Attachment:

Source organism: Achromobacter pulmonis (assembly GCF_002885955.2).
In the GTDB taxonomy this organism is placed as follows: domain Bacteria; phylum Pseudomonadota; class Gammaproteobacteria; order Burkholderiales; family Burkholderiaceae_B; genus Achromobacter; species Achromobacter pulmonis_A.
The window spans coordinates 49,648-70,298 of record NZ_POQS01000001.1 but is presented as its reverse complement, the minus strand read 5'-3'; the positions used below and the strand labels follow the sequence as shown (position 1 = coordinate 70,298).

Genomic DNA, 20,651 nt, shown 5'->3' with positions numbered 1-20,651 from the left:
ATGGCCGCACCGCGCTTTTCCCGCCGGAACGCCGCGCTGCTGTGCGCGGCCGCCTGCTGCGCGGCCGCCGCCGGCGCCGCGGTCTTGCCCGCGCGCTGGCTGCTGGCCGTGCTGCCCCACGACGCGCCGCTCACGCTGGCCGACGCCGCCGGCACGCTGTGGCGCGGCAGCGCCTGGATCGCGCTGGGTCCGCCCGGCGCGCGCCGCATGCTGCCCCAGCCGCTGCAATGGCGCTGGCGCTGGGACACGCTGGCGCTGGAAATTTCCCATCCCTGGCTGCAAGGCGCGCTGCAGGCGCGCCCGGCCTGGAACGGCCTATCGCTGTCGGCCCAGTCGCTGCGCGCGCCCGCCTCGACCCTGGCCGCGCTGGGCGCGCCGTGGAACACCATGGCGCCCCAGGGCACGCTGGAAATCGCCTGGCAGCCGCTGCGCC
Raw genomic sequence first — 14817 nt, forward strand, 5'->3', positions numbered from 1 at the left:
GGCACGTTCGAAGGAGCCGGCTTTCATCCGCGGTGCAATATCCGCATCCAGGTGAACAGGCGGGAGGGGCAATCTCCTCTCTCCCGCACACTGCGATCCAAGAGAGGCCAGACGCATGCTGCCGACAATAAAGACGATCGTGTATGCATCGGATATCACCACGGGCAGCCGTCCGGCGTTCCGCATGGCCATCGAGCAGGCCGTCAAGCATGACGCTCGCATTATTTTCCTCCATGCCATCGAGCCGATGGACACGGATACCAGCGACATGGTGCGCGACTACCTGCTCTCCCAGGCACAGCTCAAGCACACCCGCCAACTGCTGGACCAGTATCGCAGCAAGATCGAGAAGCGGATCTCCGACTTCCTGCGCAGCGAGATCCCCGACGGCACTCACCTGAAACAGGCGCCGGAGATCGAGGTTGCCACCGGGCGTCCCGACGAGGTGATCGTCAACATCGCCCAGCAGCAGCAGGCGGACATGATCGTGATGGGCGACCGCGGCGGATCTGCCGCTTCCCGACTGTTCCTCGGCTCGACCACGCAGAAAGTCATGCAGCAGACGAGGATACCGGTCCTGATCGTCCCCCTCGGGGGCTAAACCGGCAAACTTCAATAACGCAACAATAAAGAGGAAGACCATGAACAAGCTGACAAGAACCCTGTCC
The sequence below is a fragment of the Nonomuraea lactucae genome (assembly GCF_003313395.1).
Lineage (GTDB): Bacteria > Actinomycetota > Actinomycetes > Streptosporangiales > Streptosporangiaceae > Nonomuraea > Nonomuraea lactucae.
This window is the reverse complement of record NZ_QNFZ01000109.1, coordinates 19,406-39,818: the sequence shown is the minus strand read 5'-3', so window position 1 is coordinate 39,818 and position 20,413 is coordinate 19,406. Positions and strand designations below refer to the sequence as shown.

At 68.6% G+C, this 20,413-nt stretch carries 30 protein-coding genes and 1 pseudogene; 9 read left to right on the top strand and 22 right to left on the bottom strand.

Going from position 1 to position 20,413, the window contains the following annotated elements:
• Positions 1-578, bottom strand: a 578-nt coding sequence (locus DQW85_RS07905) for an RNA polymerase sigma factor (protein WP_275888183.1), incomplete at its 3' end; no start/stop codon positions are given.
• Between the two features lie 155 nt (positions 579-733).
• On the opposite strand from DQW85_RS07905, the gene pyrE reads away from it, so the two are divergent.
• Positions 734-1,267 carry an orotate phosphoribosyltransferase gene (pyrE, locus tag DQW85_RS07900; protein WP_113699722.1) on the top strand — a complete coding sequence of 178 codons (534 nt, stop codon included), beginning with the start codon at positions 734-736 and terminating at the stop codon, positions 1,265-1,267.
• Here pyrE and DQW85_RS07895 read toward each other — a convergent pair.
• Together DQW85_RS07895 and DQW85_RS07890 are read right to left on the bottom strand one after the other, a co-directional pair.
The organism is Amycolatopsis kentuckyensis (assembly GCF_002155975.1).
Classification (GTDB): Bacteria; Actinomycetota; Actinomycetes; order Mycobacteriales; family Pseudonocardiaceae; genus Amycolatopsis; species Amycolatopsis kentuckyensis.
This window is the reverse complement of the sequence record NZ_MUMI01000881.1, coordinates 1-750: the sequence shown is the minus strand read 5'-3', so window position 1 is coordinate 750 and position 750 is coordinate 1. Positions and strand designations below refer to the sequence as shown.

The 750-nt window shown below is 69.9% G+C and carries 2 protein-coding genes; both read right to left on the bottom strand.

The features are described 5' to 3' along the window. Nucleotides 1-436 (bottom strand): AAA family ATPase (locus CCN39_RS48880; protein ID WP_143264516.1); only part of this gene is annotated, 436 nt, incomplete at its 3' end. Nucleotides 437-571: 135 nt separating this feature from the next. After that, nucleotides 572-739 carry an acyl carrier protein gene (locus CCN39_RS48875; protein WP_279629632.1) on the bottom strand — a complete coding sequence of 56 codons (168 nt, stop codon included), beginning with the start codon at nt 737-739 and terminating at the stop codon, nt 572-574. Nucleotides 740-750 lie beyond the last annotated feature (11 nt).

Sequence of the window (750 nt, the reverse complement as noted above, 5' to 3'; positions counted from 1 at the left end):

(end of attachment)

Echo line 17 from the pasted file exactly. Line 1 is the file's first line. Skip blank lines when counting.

• Here pyrE and DQW85_RS07895 read toward each other — a convergent pair.